I’m working on a statistics project involving cards and shuffling, and I’ve run across an issue with random number generation.

From a simple bit of math there are 52! possible deck permutations, which is approximately 2^226. I believe this means that I need a random number generator with a minimum of 226 bits of entropy, and possibly more (I’m not certain of this concept so any help would be great).

From a quick google search, the `Math.random()`

generator in Java has a maximum of 48 bits of entropy, meaning that the vast majority of possible deck combinations would not be represented. So this does not seem to be the way to go in Java.

I was linked to this generator but it doesn’t have a java implementation yet. Also for a bit of context here is one of my shuffling algorithms (it uses the Fisher-Yates method). If you have any suggestions for better code efficiency that would be fantastic as well.

```
public void shuffle(int type, int swaps){
int[] newDeck = getNewDeck();
if(type == 1){
for(int i = 0; i < 52; i++){
int nextCardIndex = (int)(Math.random()*newDeck.length);
deck[i] = newDeck[nextCardIndex];
newDeck = removeItem(nextCardIndex, newDeck);
}
}
}
public int[] getNewDeck(){
int[] newDeck = new int[52];
for(int i = 1; i <= 52; i++){
newDeck[i-1] = i;
}
return newDeck;
}
public int[] removeItem(int index, int[] array){
int[] newArray = new int[array.length-1];
for(int i = 0; i < index; i++){
newArray[i] = array[i];
}
for(int i = index; i < array.length-1; i++){
newArray[i] = array[i+1];
}
array = newArray;
return array;
}
```

5

## 2 Answers

Short answer:

- You have confused uniformity and entropy.
- Java’s built in code is already mathematically perfect. You can’t improve on these with a different pseudo-random number generator.
`Collections.shuffle(deck)`

is all you need. Really. It’s perfect. Uniform, unpredictable.

But, don’t take my word for it. I’ll prove it.

## Uniformity and entropy – not the same thing at all.

I’m working on a statistics project involving cards and shuffling, and I’ve run across an issue with random number generation. From a simple bit of math there are 52! possible deck permutations, which is approximately 2^226. I believe this means that I need a random number generator with a minimum of 226 bits of entropy,

You’re confusing concepts. There’s uniform distribution, which can be done perfectly well with 0 entropy, and unpredictability, which requires entropy. ‘226 bits of entropy’ is **utterly unrelated** to the idea that you have about 2^226 different permutations available. The sequence of outputs of an algorithm doesn’t become more or less predictable based on the # of choices that any given ‘output’ of the algorithm can provide.

## Okay, so what’s permutation uniformity?

Let’s stick with die rolls, that’s a bit more workable than deck shuffling. We have your standard 6 sided die, and we write an algorithm that rolls it. Our first attempt is this:

Think about random algorithms as a black box. Let’s say you have no idea what the implementation is, you simply know: I can call it, a random number falls out.

If you call this once, **you have no idea** that it is broken. It really isn’t – it gave a number, there was no way to know without knowing that code. It’s perfectly random and perfectly unpredictable.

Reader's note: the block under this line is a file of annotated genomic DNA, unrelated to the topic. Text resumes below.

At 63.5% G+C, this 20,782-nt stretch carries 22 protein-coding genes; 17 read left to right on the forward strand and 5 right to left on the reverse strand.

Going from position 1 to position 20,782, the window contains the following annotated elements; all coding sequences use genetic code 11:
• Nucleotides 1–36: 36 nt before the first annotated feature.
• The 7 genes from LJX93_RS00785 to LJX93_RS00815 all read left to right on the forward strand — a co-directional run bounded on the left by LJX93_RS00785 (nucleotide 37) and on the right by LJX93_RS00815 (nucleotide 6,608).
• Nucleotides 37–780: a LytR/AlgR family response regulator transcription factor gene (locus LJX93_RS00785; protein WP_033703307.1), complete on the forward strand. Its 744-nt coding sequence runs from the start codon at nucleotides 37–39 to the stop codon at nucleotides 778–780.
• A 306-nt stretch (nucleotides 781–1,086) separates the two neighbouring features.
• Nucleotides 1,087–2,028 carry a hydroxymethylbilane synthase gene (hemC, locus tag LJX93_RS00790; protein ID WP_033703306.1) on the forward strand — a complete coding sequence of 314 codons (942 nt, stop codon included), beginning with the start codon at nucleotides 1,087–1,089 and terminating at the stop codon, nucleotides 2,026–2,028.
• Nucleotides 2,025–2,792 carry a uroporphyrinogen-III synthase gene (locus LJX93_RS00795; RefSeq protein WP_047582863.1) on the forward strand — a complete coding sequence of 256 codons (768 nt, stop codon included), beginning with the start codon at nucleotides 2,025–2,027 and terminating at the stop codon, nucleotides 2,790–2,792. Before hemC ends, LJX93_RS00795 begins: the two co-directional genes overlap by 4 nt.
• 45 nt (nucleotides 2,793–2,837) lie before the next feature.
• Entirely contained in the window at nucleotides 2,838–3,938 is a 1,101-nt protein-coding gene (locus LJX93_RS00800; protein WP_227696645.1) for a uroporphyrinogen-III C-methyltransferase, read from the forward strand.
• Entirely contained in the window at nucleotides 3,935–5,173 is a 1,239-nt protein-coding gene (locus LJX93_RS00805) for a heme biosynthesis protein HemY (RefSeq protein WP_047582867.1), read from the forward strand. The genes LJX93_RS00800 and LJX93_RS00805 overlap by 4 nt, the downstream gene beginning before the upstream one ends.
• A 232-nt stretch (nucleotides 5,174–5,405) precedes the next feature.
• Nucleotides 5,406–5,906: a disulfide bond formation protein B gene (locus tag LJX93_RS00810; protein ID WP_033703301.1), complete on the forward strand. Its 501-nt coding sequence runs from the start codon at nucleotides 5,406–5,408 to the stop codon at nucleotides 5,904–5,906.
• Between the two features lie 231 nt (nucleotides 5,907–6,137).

But, call it **more than once** and now its gets interesting. Pretty soon you start being able to realize that one number is generated rather a lot more than the other. If you run this algorithm 1000 times and you make a histogram, you notice that you got a thousand ‘4’s and zero 1/2/3/5/6. This shows that the algorithm appears to be highly **non-uniform**, it does not provide each number equally often. That or you got incredibly unlucky, that’s always possible (if you actually roll a die one thousand times, once in a bazillion billion billion years, it’ll roll a 4 every time a thousand times in a row, by pure happenstance. Any algorithm that is incapable of theoretically doing that is *less* random than a truly random source!)

But here’s another algorithm:

```
private int roll = 1;
int roll() {
return roll = (roll + 1) % 6;
}
```

Invoke this one a whole bunch of times and that histogram is **perfect**. Each number shows up equally often. It is entirely **uniform** – no one number is more likely than any other. If I play a game with you where you predict what I will roll, and if you predict correctly I give you money, but you don’t know how often I’ve called that method before, and you only get to play once, you can’t do any better than random chance.

Contrast to our earlier `return 4;`

, take, where you can predict ‘4’ and you’ll get cash.

There’s clearly 0 entropy here, and yet it is perfectly uniform. Hence, to get uniformity (make it equally likely that continually invoking a ‘shuffle this deck!’ method will produce all possible ways to shuffle a deck, and doesn’t have any particular order be particularly more or less likely if only you run it long enough) – we got there with **0 entropy**. It’s obviously extremely predictable, but that’s a different issue.

Let’s go for the interesting one:

```
int roll() {
return 1 + (Math.random() * 6);
}
```

This seems fine. **But it is not, and I can prove it**. It cannot possibly be perfectly uniform, mathematically.